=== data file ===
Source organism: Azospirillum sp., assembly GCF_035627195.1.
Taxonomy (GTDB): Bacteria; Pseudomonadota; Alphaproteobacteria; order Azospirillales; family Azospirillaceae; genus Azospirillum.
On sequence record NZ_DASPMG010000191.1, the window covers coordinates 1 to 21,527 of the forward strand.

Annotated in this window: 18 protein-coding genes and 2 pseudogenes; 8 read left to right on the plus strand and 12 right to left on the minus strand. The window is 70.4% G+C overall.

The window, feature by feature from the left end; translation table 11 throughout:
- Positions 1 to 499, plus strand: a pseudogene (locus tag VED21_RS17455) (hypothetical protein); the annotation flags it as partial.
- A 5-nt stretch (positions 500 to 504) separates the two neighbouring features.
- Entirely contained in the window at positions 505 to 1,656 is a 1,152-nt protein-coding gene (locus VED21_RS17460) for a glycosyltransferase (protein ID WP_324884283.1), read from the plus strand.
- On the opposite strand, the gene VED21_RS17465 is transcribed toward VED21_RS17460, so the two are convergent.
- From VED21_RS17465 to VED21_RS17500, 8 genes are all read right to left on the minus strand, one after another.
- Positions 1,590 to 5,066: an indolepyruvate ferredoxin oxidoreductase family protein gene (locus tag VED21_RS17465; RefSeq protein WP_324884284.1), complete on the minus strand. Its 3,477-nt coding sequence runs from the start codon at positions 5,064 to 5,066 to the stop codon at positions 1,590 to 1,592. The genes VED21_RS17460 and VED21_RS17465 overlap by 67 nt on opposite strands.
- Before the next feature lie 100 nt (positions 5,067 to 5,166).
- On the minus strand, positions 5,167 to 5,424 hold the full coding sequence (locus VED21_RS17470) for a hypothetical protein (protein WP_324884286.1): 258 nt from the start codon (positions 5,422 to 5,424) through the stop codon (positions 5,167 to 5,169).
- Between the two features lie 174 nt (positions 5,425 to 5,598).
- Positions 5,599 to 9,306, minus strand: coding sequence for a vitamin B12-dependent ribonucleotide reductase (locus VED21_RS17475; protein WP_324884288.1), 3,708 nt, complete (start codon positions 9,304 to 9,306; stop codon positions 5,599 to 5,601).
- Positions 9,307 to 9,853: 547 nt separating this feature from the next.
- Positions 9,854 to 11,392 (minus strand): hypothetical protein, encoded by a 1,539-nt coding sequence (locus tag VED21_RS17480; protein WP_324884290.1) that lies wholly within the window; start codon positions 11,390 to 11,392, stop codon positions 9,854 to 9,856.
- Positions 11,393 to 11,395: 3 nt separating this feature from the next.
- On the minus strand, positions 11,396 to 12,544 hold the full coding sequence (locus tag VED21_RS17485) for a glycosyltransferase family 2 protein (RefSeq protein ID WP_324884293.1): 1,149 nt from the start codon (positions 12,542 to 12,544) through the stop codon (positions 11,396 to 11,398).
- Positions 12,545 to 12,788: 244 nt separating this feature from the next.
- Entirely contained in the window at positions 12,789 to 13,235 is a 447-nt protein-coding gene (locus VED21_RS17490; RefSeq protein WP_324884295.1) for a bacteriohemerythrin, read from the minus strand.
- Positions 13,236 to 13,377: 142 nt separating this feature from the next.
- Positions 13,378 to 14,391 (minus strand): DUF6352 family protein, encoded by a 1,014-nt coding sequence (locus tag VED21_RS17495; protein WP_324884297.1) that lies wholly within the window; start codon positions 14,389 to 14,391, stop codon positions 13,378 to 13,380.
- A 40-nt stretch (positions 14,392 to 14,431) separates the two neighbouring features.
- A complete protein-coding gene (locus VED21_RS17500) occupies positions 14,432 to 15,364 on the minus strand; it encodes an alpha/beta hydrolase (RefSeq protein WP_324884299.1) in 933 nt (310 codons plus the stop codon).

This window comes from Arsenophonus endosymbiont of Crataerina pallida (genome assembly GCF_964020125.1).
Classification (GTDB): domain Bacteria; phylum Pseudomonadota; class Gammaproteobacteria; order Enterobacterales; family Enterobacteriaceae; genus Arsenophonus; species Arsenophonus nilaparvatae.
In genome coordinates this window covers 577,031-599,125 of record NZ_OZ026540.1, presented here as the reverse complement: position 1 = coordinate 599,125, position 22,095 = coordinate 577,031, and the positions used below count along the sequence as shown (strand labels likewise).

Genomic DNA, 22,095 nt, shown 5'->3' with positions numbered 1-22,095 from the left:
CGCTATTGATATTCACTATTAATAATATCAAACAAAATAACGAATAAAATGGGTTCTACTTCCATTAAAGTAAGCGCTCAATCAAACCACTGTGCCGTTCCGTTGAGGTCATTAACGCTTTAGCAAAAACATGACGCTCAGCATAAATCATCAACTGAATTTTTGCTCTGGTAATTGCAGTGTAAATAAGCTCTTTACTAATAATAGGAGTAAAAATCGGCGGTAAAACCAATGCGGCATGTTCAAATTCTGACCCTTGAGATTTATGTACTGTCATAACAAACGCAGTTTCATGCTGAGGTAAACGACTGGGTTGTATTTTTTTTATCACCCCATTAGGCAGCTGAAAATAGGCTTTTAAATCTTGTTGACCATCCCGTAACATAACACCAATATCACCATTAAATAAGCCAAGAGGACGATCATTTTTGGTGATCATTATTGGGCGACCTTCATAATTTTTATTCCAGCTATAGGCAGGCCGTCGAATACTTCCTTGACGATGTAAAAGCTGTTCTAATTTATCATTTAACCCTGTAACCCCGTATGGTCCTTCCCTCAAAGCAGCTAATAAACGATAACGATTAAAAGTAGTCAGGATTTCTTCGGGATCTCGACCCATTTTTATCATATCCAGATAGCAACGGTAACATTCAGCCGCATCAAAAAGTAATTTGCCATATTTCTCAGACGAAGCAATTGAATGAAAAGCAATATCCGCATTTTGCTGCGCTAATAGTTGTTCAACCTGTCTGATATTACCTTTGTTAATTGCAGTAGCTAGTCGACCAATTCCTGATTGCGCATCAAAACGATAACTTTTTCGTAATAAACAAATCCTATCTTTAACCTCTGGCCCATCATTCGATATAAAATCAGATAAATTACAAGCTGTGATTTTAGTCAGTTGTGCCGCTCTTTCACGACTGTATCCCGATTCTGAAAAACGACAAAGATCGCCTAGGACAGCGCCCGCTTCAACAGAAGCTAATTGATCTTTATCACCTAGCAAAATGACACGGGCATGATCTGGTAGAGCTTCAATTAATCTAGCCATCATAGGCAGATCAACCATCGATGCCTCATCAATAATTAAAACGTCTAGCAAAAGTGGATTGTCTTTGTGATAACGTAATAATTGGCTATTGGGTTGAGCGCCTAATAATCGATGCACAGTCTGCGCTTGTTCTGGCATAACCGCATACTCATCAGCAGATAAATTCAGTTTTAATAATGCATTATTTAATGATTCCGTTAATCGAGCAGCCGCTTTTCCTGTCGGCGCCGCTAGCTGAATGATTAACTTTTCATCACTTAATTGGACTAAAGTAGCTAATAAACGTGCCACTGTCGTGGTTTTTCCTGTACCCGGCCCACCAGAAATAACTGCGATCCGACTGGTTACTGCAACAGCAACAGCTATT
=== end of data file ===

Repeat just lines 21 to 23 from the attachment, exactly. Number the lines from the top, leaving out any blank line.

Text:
- Entirely contained in the window at positions 12,789 to 13,235 is a 447-nt protein-coding gene (locus VED21_RS17490; RefSeq protein WP_324884295.1) for a bacteriohemerythrin, read from the minus strand.
- Positions 13,236 to 13,377: 142 nt separating this feature from the next.
- Positions 13,378 to 14,391 (minus strand): DUF6352 family protein, encoded by a 1,014-nt coding sequence (locus tag VED21_RS17495; protein WP_324884297.1) that lies wholly within the window; start codon positions 14,389 to 14,391, stop codon positions 13,378 to 13,380.